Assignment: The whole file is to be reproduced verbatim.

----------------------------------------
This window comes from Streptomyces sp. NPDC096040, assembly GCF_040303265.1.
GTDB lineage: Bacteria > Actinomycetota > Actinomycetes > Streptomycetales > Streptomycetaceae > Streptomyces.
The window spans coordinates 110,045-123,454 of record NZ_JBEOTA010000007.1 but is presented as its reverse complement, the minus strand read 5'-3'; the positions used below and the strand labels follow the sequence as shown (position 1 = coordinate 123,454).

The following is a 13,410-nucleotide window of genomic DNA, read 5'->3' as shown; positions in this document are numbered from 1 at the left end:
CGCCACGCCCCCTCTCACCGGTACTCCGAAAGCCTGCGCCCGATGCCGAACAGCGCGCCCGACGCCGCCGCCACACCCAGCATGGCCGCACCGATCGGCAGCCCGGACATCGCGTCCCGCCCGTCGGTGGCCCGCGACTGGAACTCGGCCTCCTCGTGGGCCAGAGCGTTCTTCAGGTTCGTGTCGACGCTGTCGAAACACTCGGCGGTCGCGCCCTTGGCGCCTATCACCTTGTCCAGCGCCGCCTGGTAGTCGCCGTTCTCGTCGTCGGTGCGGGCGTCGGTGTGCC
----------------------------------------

This window comes from Streptomyces sp. NPDC096040, assembly GCF_040303265.1.
GTDB lineage: Bacteria > Actinomycetota > Actinomycetes > Streptomycetales > Streptomycetaceae > Streptomyces.
The window spans coordinates 110,045-123,454 of record NZ_JBEOTA010000007.1 but is presented as its reverse complement, the minus strand read 5'-3'; the positions used below and the strand labels follow the sequence as shown (position 1 = coordinate 123,454).

The following is a 13,410-nucleotide window of genomic DNA, read 5'->3' as shown; positions in this document are numbered from 1 at the left end:
CGCCACGCCCCCTCTCACCGGTACTCCGAAAGCCTGCGCCCGATGCCGAACAGCGCGCCCGACGCCGCCGCCACACCCAGCATGGCCGCACCGATCGGCAGCCCGGACATCGCGTCCCGCCCGTCGGTGGCCCGCGACTGGAACTCGGCCTCCTCGTGGGCCAGAGCGTTCTTCAGGTTCGTGTCGACGCTGTCGAAACACTCGGCGGTCGCGCCCTTGGCGCCTATCACCTTGTCCAGCGCCGCCTGGTAGTCGCCGTTCTCGTCGTCGGTGCGGGCGTCGGTGTGCC